· Saturday–Sunday, Sept. 30–Oct. 8. Playwright and performer Heather Woodbury's world premiere of "Tale of 2Cities" is a time-traversing, two-part saga that looks at the Brooklyn Dodgers' move to Los Angeles from New York in 1957 and the lasting effect it has had on three generations of characters from both locales.
· Wednesday–Sunday, Oct. 11–15. The L.A premiere of Andrew Dawson's "Absence and Presence," an award-winning entry at the 2005 Edinburgh Festival, is an eloquent and sometimes funny meditation using sculpture, video, mime and Dawson's father's letters to reflect on grief, regret and the unique emotions brought on by the death of a parent.
· Tuesday–Sunday, Nov. 7–12. The Gare St. Lazare Players Ireland usher in the Samuel Beckett Centenary Celebration with their performance of "Access All Beckett: Five Dramatic Recitals of Prose and One Late Drama," featuring celebrated actor Conor Lovett.
Wednesday–Sunday, Nov. 15–19. The Beckett Centenary continues as the Gate Theatre Dublin returns
· Tuesday–Sunday, Nov. 28–Dec. 10. Mabou Mines' "DollHouse," in its West Coast premiere, is an OBIE Award-winning adaptation of Henrik Ibsen's original text, directed by the iconoclastic Lee Breuer. Set amid furniture of dollhouse-sized proportions, men (portrayed by actors less than 4-and-a-half feet tall) dominate women (played by actresses nearly 6 feet tall) in a surrealistic feminist anthem.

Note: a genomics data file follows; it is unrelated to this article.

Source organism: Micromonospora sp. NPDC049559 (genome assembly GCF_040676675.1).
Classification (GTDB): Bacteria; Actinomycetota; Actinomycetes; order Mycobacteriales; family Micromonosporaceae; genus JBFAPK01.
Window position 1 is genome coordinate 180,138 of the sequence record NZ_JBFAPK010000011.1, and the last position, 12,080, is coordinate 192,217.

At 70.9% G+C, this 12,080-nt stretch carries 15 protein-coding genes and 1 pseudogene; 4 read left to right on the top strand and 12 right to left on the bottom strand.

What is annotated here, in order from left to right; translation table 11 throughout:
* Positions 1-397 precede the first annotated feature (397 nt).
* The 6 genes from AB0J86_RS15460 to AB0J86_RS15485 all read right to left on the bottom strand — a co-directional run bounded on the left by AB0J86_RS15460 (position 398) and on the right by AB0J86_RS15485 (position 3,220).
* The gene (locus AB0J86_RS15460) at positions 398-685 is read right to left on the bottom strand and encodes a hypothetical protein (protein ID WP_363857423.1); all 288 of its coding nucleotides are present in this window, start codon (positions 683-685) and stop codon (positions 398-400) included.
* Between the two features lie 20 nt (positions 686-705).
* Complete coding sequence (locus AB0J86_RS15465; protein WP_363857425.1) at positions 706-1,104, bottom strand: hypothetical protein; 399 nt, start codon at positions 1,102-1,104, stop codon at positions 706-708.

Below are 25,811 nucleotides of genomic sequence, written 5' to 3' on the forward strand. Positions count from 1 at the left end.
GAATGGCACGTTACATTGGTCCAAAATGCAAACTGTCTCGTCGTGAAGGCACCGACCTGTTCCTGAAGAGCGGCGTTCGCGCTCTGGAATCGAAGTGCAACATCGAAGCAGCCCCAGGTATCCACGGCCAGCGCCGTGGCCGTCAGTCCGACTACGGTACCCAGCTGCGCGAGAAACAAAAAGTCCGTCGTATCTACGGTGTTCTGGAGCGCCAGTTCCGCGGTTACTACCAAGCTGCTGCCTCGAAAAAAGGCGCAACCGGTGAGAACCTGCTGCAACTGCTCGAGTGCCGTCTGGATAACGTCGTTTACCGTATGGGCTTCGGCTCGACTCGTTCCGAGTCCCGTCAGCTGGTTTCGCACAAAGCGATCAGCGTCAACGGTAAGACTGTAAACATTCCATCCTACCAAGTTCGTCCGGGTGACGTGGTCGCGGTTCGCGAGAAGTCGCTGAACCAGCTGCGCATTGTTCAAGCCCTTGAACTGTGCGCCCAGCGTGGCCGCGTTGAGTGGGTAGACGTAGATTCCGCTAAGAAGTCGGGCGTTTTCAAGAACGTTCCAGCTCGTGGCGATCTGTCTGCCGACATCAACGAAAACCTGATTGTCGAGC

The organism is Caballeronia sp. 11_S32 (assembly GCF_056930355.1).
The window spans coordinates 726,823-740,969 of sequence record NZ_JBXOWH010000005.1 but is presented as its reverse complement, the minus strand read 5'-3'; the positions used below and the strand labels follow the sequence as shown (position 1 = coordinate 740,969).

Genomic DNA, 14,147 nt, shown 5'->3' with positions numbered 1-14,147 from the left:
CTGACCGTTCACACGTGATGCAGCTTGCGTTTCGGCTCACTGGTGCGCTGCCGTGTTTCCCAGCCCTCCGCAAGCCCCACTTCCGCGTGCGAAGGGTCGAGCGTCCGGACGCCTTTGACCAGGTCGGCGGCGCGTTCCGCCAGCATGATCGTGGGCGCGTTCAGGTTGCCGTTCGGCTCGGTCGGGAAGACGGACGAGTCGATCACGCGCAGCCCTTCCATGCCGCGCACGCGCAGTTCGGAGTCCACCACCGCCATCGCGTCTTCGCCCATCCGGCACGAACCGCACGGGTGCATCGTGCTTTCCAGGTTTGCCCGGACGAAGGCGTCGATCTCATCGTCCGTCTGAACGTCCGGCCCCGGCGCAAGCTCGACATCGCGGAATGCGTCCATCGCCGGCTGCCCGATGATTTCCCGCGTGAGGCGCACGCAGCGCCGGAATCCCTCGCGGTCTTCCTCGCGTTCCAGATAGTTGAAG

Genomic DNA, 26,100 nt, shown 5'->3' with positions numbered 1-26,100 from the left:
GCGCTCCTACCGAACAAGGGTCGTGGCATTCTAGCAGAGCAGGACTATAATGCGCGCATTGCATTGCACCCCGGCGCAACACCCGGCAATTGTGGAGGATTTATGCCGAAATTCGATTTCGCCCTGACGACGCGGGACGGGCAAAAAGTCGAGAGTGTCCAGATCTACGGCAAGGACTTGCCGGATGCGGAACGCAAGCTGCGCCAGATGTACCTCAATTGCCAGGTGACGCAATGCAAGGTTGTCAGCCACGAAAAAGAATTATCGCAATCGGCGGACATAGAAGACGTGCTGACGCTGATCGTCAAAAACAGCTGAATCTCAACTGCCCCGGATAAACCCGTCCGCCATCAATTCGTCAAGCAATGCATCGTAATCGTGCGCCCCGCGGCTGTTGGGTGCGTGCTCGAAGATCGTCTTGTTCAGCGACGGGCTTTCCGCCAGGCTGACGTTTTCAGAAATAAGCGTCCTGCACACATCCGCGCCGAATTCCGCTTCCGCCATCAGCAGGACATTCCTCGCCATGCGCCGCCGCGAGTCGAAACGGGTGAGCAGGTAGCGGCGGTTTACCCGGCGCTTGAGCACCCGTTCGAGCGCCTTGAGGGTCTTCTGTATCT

Tuesday, Thursday, Saturday and Sunday, Dec. 12, 14,
16 and 17.
Friday, Saturday and Sunday, Dec. 13, 15, 16 and 17. STO
The UCLA Live International Theatre Festival is supported in part by an award from the National Endowment for the Arts, which believes that a great nation deserves great art.
Tickets for "The Peony Pavilion" are available for $65, $46 and $30 per part; the three-part series can be purchased at a 15 percent discount, for $175 and $126. Tickets can be purchased online at http://www.uclalive.org, in person at the UCLA Central Ticket Office at the southwest corner of the James West Alumni Center, by calling (310) 825-2101 and at all Ticketmaster outlets.UCLA students may purchase tickets in advance for $17. Student rush tickets, subject to availability, are offered at the same price to all students with a valid ID one hour prior to showtime.